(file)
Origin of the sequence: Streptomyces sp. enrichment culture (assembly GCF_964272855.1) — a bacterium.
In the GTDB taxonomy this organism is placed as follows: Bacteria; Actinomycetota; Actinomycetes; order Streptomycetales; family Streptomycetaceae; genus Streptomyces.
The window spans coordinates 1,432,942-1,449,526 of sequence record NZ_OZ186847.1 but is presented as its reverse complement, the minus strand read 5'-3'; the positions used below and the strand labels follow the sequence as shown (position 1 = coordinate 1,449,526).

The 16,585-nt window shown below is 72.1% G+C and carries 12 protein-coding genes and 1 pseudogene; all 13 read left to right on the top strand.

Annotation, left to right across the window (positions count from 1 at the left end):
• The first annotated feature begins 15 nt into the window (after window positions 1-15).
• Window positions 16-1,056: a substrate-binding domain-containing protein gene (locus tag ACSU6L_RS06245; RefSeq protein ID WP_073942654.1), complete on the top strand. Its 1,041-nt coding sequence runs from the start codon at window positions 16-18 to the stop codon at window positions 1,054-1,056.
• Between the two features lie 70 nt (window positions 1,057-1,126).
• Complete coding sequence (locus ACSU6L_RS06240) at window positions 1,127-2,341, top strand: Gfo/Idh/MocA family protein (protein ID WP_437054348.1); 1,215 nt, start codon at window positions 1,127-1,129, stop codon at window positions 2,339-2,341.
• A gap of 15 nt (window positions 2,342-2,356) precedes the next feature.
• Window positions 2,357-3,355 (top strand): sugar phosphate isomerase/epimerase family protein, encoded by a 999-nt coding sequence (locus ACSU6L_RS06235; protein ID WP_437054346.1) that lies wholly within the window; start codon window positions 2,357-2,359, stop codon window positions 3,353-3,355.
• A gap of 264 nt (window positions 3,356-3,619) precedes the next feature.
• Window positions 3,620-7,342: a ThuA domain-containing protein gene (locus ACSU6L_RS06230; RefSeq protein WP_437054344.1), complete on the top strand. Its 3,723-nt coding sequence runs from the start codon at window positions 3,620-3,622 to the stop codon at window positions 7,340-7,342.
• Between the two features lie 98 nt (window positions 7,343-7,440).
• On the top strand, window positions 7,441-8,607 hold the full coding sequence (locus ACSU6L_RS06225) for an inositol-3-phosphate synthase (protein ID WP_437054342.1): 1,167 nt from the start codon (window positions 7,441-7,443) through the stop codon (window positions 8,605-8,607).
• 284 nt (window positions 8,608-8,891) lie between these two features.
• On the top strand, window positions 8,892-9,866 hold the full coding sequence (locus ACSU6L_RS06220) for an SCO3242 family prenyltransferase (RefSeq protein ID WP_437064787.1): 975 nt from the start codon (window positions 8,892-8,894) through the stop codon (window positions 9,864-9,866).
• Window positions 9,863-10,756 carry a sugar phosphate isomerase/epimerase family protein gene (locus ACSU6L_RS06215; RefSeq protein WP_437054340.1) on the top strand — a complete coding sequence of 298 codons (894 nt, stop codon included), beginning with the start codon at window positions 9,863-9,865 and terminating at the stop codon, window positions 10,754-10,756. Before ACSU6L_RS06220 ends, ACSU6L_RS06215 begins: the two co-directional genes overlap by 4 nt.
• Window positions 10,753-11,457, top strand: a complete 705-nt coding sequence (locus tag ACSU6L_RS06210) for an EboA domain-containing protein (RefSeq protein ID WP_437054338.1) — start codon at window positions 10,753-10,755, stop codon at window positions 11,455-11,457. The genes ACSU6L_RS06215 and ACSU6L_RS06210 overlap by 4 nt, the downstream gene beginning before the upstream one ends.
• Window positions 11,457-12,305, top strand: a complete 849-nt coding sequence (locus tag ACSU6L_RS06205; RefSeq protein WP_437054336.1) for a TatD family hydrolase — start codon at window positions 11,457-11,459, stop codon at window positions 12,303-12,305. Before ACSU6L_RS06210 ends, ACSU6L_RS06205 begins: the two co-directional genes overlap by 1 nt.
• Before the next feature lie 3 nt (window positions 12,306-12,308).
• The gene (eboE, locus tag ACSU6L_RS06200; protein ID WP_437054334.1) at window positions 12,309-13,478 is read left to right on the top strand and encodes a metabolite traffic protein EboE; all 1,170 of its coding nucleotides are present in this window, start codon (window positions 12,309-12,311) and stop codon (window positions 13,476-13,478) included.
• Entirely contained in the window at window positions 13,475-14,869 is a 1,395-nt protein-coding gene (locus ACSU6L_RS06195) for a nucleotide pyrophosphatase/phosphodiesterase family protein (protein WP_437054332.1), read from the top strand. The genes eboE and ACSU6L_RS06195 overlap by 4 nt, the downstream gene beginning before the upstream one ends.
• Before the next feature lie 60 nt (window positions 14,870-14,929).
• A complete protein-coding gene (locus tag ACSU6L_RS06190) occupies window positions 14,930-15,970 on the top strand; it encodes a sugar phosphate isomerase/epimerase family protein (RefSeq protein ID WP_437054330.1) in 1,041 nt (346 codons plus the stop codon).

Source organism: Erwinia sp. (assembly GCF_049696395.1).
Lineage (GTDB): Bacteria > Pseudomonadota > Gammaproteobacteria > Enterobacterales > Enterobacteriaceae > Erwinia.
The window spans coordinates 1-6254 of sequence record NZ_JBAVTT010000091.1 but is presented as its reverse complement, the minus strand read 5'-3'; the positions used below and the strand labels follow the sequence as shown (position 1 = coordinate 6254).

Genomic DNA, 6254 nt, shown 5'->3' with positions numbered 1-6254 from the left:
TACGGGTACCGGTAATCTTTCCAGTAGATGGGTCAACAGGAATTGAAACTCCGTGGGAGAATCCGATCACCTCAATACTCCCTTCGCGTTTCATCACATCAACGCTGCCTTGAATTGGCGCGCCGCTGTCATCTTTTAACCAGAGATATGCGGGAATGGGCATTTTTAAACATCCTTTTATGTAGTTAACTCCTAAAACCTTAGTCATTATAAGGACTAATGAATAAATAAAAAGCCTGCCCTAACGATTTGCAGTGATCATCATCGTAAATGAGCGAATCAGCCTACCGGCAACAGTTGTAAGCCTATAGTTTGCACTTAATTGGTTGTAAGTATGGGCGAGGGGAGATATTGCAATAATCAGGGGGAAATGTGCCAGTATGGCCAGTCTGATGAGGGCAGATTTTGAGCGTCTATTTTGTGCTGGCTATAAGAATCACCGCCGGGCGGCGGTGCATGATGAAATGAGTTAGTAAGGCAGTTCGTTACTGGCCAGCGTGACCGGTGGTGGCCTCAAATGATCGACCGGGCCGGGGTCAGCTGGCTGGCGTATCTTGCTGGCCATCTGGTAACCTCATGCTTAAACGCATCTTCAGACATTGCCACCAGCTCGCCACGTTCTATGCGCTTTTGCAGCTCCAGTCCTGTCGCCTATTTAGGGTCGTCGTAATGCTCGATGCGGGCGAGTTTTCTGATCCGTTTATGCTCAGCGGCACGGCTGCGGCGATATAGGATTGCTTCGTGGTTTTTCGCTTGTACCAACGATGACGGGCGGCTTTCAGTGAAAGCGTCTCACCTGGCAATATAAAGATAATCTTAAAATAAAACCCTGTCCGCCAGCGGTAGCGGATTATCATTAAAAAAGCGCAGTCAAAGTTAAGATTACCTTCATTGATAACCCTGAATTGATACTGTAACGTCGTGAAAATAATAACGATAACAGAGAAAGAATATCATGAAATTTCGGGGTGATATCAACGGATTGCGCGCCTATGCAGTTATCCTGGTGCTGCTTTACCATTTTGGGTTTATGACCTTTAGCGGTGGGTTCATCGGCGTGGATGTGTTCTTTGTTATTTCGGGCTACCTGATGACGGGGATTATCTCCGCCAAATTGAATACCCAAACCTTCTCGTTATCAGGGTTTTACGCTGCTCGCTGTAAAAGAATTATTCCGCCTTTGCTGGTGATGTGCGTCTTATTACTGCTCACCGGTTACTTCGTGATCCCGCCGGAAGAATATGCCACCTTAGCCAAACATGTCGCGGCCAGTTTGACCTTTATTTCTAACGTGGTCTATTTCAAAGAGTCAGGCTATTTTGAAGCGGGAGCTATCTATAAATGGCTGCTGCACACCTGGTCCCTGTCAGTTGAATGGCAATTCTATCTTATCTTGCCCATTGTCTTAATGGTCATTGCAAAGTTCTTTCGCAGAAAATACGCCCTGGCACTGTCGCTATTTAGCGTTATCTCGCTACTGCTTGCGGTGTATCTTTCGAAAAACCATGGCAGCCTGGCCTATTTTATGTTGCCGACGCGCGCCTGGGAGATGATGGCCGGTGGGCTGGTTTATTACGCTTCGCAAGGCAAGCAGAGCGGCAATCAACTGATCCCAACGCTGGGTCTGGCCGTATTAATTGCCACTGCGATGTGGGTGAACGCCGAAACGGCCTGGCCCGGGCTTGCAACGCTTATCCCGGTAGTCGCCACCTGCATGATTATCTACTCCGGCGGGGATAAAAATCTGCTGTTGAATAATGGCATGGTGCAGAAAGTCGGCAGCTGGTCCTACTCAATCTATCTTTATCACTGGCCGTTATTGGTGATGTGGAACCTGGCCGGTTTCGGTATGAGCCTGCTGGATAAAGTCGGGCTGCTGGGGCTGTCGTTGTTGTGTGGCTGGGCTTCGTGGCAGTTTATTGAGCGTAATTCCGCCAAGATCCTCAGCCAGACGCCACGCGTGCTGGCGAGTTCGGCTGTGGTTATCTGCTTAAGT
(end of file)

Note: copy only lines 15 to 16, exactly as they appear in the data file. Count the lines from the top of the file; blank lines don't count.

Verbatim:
• On the top strand, window positions 7,441-8,607 hold the full coding sequence (locus ACSU6L_RS06225) for an inositol-3-phosphate synthase (protein ID WP_437054342.1): 1,167 nt from the start codon (window positions 7,441-7,443) through the stop codon (window positions 8,605-8,607).
• 284 nt (window positions 8,608-8,891) lie between these two features.